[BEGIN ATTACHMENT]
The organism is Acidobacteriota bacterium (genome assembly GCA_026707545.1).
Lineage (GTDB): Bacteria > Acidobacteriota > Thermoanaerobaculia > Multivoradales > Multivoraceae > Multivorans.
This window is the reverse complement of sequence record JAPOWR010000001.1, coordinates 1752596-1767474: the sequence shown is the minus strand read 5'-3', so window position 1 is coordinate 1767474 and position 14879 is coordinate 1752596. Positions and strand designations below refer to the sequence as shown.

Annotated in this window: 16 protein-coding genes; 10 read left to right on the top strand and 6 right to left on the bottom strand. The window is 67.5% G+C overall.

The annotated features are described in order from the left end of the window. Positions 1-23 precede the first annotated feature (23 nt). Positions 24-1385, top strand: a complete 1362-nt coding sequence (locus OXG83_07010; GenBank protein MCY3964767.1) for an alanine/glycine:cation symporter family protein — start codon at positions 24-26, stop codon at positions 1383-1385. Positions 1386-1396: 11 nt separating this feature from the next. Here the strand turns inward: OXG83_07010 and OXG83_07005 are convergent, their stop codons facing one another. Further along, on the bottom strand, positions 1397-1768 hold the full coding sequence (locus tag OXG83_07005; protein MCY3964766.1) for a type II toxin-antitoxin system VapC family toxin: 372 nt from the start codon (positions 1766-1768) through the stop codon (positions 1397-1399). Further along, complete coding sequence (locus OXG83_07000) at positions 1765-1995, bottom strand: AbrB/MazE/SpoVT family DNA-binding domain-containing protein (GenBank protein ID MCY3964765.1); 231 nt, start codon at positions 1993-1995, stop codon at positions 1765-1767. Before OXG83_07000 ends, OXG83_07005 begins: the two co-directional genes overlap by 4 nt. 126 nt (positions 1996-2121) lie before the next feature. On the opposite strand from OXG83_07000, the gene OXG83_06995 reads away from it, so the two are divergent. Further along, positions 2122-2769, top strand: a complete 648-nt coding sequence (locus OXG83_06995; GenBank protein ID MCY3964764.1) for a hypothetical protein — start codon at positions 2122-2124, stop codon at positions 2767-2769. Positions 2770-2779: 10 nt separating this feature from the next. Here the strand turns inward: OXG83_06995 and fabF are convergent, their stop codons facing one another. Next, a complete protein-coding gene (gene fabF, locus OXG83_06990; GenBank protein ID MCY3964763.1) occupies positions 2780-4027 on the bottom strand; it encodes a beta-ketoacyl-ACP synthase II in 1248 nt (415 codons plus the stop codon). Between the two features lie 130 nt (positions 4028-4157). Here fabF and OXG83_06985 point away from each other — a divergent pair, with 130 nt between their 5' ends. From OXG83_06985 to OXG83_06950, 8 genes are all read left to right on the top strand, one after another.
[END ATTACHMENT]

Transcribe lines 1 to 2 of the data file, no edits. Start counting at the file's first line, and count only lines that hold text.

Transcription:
The organism is Acidobacteriota bacterium (genome assembly GCA_026707545.1).
Lineage (GTDB): Bacteria > Acidobacteriota > Thermoanaerobaculia > Multivoradales > Multivoraceae > Multivorans.